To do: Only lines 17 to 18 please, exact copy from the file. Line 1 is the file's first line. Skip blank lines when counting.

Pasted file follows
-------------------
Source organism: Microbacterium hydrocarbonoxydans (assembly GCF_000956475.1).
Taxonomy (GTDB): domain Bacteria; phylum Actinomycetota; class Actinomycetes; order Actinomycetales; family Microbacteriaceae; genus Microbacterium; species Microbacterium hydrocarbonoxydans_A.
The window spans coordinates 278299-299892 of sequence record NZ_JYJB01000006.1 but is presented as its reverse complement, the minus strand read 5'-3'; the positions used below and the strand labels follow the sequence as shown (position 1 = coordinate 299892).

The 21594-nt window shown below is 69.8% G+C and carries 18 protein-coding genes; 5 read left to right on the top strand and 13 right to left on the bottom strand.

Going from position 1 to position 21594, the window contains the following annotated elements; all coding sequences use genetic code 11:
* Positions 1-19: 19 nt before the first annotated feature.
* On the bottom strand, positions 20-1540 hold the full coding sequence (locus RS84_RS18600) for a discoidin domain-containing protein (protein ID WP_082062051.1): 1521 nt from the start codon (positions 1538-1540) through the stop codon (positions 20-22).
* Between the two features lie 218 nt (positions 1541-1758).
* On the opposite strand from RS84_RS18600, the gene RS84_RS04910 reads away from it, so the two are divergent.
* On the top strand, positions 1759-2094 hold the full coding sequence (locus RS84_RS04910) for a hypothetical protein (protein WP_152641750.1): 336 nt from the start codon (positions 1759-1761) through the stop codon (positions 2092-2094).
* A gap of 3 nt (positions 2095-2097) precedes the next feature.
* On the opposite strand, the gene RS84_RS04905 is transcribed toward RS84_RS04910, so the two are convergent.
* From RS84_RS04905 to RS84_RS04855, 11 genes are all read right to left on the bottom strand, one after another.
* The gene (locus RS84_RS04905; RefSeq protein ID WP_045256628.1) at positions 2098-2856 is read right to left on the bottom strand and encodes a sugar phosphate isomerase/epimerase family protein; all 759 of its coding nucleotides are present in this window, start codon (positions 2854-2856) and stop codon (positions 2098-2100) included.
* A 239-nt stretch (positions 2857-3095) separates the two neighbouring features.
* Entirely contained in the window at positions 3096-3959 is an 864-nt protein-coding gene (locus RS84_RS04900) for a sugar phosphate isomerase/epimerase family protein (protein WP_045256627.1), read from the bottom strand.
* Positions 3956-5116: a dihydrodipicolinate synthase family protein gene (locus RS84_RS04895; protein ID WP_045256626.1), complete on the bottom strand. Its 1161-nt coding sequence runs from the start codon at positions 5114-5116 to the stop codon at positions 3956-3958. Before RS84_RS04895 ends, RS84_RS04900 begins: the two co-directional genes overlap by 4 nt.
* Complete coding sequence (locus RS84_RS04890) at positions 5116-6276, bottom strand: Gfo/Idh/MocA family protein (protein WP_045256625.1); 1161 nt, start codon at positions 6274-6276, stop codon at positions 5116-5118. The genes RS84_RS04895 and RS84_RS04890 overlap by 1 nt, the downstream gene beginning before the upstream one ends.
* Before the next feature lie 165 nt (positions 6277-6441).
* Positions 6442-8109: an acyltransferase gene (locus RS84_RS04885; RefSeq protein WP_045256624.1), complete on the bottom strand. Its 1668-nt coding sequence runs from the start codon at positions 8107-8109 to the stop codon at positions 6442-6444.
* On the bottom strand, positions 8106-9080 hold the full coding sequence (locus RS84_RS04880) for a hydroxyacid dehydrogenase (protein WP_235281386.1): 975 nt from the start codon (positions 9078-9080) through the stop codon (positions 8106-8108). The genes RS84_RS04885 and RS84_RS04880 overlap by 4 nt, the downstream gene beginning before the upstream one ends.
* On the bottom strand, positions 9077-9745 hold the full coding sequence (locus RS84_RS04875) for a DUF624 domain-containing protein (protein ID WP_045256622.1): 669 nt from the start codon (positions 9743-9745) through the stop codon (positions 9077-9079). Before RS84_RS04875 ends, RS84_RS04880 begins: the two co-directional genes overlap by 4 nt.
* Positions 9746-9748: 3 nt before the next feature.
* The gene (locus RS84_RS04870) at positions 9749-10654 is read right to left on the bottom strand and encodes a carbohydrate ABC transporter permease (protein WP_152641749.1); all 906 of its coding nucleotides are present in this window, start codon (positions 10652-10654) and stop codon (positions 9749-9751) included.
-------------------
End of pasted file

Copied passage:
* Positions 3956-5116: a dihydrodipicolinate synthase family protein gene (locus RS84_RS04895; protein ID WP_045256626.1), complete on the bottom strand. Its 1161-nt coding sequence runs from the start codon at positions 5114-5116 to the stop codon at positions 3956-3958. Before RS84_RS04895 ends, RS84_RS04900 begins: the two co-directional genes overlap by 4 nt.
* Complete coding sequence (locus RS84_RS04890) at positions 5116-6276, bottom strand: Gfo/Idh/MocA family protein (protein WP_045256625.1); 1161 nt, start codon at positions 6274-6276, stop codon at positions 5116-5118. The genes RS84_RS04895 and RS84_RS04890 overlap by 1 nt, the downstream gene beginning before the upstream one ends.